A. Lange & Söhne Lange 1 Moonphase 25th Anniversary
The latest anniversary release from the Glashütte-based manufacture features two of its iconic complications.
Which do you think is greater — the number of people who can name at least two Kardashians, or the number of people who can explain how the phases of the moon work? It’s a genuine question, because I really don’t know. Even if you restricted this survey to your local high school, a place where you think the majority of those present would know the basics of our solar system, I’m not entirely sure that the moonphase-explainers would outnumber the Kardashian followers.
Look, I’m not being a cultural snob or anything. I think the Kardashians do great work; their makeup tutorials are pretty amazing. But I also think that the moon has been around for 4.5 billion years and we should give it some respect by learning a bit about how it works. After all, if not for the moon, we would all be dead. This is a fact; you can Google it.
So, you might ask, how can we, as watch lovers, expand our knowledge of the moon and appreciate it more?
Firstly, we can know the difference between various moonphase watches. Not all of them are created equal. The majority of moonphase watches approximate the lunar cycle to 29.5 days. The actual lunar cycle is closer to 29.53 days, meaning that most moonphase watches will be off by an entire day after about two years and eight months. At A. Lange & Söhne, the moonphase is calculated via a highly accurate system that comes into one day of error only after 122.6 years. In fact, this is the minimum accuracy of any moonphase watch from the Glashütte-based manufacture.
Secondly, we can understand how exactly the moon moves across the sky. This part is harder; it drives me slightly crazy every time I try to visualise this information. (It’s not a coincidence that “lunar” and “lunatic” share the same etymological root.) Here’s the thing. The sun, by definition, only comes out in the day. However, the moon doesn’t just come out at night. Sometimes, the moon comes out in the day too, and you can see both the moon and the sun in the sky at the same time. This is what causes the different phases of the moon — not its position relative to the Earth, but its position relative to the Sun as viewed from Earth. If your head is starting to throb slightly, don’t worry, you’re not alone.
Lange 1 Moonphase 25th Anniversary © A.Lange & Söhne
The great thing about the combined moonphase and day/night indicator in the A. Lange & Söhne Lange 1 Moonphase is how it gives us a little reminder about all this. Conventional moonphase discs frequently show the moon permanently located against a background of stars. Obviously, as we can see with our eyes, this is not always true. The Lange 1 Moonphase has a gold disc whose position within a crescent-shaped aperture indicates the phase of the moon. Behind it, a variably coloured disc rotates once every 24 hours to depict either a bright blue daytime sky or a starry dark night sky.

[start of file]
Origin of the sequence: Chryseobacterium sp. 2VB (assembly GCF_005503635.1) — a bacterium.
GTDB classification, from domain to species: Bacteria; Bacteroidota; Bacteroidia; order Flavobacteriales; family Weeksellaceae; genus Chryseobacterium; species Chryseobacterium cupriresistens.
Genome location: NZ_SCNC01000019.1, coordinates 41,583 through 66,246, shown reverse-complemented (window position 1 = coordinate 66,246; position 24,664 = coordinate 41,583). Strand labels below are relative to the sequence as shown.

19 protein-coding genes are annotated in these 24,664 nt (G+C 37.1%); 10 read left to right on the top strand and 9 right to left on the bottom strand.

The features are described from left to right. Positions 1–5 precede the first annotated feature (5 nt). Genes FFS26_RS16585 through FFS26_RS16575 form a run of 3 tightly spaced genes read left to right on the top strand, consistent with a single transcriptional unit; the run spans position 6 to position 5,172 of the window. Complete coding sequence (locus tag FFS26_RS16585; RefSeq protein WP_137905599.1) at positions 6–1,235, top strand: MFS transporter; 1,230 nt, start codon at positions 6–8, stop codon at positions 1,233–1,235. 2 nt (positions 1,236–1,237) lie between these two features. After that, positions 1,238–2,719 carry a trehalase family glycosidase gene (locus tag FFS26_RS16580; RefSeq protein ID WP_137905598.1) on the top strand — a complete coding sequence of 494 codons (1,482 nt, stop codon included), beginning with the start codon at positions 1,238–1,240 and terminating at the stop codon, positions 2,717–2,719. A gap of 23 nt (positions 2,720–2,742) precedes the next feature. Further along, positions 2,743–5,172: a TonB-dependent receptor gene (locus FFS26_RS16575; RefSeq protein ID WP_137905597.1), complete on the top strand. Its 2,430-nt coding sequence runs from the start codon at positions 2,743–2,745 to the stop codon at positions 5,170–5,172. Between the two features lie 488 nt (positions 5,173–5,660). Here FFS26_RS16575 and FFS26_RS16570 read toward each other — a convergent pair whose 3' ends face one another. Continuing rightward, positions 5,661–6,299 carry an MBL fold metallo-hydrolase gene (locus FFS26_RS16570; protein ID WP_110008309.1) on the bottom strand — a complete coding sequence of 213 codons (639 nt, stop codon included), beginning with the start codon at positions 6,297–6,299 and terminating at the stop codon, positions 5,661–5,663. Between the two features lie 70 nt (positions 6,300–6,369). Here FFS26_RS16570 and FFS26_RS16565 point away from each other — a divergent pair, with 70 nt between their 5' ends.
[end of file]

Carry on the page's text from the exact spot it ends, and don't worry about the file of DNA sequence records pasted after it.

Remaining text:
The little gold moon remains visible on the dial throughout the day even though the actual moon might still be lurking somewhere below the horizon, so it’s important to remember that this is, after all, an indication of moonphase rather than an exact representation of what we see in the sky.
Still with me? Good. Because the day/night indicator doesn’t just give us information that we could find out by looking out of the window! It is also extremely useful in showing us whether the time displayed is in the AM or PM half of each day. You need to know this when setting and winding the watch so the large date doesn’t end up changing at noon instead of midnight.
This is the sixth watch released in 2019 that commemorates the 25th years since A. Lange & Söhne was re-established as a watchmaking company. Like the other anniversary timepieces, the Lange 1 Moonphase 25th Anniversary features blued hands and blue dial markings to distinguish it from the main collection. The large date in blue is a particularly strong touch for the anniversary watches; the only other time we’ve seen a blue date that I can recall is the spectacular hand-decorated Lange 1 Tourbillon Perpetual Calendar Handwerkskunst from 2013.
© A.Lange & Söhne
A 25th anniversary is important for being a quarter centennial, sure, but the number 25 also has particular significance for A. Lange & Söhne. All official images of their watches that feature a large date have the date set at 25. As the legend goes, this was a deliberate choice by Günter Blümlein, the architect of A. Lange & Söhne’s modern revival. The relaunch of A. Lange & Söhne was on 24 October 1994, and the photographs of the watches from that iconic collection showed the date that would match the next day’s newspapers, where they were to be published. This is the defining characteristic of A. Lange & Söhne; how they look at the bigger picture. That brings us back to what we were discussing in the beginning.
The A. Lange & Söhne Lange 1 Moonphase 25th Anniversary is part of the drive to make us more aware of what goes on in the skies above us than on the screens in front of us. I don’t know about you, but I am 100 percent down with that.
© A.Lange & Söhne
Following the vision of Ferdinand Adolph Lange to build the world’s best watches, A. Lange & Söhne strives for ultimate precision and explores new avenues in order to advance the art of fine watchmaking.Find out more >
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